Active ingredients in dentifrices

Since dentifrices are widely used for oral hygiene and prevention of dental caries,24 it is evident that they should also be used as a vehicle for protective ingredients against dental erosion.25

One of the most common active ingredients found in dentifrices is fluoride. Different fluoride compounds have been used, such as NaF (sodium fluoride), MFP (sodium monofluoride phosphate), SnF2 (stannous fluoride) and AmF (amine fluoride). Fluoride concentrations in dentifrices typically vary between 550 and 1450 ppm F. However, recent studies have shown a limited beneficial effect of conventional 1100 ppm F dentifrices (NaF) compared with non-fluoridated dentifrices with regard to abrasion of eroded dentin and enamel (an approximate 30% reduction in wear when compared with a placebo). 26 , 27

Based on these findings, highly concentrated fluoride dentifrices (5000 ppm F, NaF) have been tested, but the results obtained so far are inconclusive. In an in situ study, a commercial dentifrice with 5000 ppm F had the same positive effect as another commercial 1100 ppm F dentifrice (NaF) on eroded and eroded-abraded dentin.28 With respect to enamel, no significant differences were found among 0, 1100 and 5000 ppm F dentifrices on erosion and erosion-abrasion in situ.29 In contrast, an experimental 5000 ppm F dentifrice was able to significantly reduce enamel erosion and erosion-abrasion compared to a conventional 1100 ppm F dentifrice in vitro.30 It has been discussed that the amount of fluoride available in the dentifrice slurry is not directly related to the possible protective effect of dentifrices against enamel erosion.22 Therefore, the effect of highly concentrated fluoride dentifrices on dental erosion and abrasion is still under debate.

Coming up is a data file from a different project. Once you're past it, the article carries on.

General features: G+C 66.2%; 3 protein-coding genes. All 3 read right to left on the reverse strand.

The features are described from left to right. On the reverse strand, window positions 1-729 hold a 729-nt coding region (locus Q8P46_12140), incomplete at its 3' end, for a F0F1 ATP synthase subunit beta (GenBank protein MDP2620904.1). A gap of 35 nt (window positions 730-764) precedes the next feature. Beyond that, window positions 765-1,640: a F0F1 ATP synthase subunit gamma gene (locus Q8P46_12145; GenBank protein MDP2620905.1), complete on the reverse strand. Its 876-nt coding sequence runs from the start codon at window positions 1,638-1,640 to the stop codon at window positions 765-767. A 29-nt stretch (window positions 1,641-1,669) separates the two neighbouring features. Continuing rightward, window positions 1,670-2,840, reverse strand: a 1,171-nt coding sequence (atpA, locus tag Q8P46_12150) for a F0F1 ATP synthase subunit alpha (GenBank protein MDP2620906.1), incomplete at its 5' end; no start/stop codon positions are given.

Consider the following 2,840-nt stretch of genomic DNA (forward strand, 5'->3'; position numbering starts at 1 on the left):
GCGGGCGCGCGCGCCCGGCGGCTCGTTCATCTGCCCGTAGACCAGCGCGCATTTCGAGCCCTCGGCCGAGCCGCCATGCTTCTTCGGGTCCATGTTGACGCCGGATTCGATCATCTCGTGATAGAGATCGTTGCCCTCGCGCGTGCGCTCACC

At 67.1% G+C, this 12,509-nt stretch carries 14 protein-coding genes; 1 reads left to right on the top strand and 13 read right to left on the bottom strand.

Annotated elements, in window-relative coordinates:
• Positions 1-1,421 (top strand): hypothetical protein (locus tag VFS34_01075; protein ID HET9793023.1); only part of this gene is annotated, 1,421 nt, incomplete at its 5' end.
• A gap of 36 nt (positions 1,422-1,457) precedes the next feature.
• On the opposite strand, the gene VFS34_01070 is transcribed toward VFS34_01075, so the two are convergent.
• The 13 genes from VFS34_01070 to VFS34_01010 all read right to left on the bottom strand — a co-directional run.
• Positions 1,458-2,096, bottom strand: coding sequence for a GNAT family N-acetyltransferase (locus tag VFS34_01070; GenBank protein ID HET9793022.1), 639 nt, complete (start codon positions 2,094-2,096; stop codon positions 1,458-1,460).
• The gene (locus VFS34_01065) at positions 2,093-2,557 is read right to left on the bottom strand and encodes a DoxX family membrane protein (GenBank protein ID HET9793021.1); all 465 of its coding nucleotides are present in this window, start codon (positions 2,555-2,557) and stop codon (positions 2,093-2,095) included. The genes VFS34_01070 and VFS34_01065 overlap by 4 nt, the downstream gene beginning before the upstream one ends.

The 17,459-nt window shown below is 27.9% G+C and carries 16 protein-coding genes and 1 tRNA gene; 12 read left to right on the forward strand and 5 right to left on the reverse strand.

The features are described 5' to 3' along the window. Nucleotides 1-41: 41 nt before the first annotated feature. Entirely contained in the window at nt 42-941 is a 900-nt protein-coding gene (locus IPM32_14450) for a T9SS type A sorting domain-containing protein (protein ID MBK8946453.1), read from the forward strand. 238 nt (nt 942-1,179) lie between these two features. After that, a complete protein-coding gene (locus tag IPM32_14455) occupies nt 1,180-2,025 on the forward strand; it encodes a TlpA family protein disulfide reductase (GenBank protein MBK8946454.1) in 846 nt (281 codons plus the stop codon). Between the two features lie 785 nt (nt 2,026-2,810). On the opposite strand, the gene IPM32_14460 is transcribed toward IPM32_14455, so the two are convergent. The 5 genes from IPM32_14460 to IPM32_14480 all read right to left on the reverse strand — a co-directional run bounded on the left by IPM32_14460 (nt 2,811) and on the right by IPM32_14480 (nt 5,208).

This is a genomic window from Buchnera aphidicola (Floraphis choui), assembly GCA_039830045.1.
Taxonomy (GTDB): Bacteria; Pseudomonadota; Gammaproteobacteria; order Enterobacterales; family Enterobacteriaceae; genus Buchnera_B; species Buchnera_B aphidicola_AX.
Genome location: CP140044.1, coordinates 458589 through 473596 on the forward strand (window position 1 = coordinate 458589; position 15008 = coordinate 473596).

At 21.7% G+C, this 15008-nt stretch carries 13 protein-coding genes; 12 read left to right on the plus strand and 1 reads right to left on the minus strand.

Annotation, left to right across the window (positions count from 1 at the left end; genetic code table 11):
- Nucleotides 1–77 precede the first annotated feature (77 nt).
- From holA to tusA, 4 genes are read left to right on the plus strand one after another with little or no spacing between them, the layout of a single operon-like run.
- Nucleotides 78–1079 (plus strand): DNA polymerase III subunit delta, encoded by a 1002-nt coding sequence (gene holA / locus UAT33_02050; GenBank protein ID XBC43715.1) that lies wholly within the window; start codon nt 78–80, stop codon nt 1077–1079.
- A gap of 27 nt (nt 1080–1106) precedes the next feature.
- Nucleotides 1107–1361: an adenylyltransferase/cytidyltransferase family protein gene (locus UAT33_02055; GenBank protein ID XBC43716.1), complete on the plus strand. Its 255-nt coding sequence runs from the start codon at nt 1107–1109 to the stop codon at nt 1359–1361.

Regarding the type of fluoride compound, most of the studies were conducted using NaF dentifrices. It is believed that the mechanism of action of fluoride against erosion occurs by inducing the formation of a layer on the eroded surface, which is composed of CaF2 (in the case of conventional compounds, such as AmF or NaF) or of metal-rich surface precipitates (in the case of SnF2). These layers should behave as a physical barrier, hampering the contact of acid with the underlying enamel, or as a mineral reservoir that is attacked by the erosive challenge, thus buffering the acids or promoting mineral precipitation.31 However, fluoridation by dentifrices is less effective in preventing enamel and dentin erosion than intensive fluoridation with the additional use of fluoridated gels and rinses.32

The use of tin-containing fluoride products seems to provide the best approach for effective prevention of dental erosion compared with conventional fluorides, such as NaF.31 , 33 , 34 SnF2 dentifrices markedly reduced the dissolution of teeth in vivo, whereas NaF dentifrices provided no protection.35 More recently, SnF2 dentifrices were shown to be superior in reducing dental erosion when compared with NaF dentifrices, but not combined erosion and abrasion,22 although another study showed that SnF2-containing dentifrices significantly reduced erosive and abrasive wear compared to NaF dentifrices. 36 Thus, evidence available so far suggests that SnF2 seems to be the best fluoride salt that should be incorporated into dentifrices for preventing erosion and abrasion, at least for enamel. Moreover, when new formulations aimed at preventing erosion are developed, the possible interaction among the different components should be considered. It was reported that the combination of NaF with the desensitizing agent KNO3 impairs the effect of fluoride on the reduction of wear.37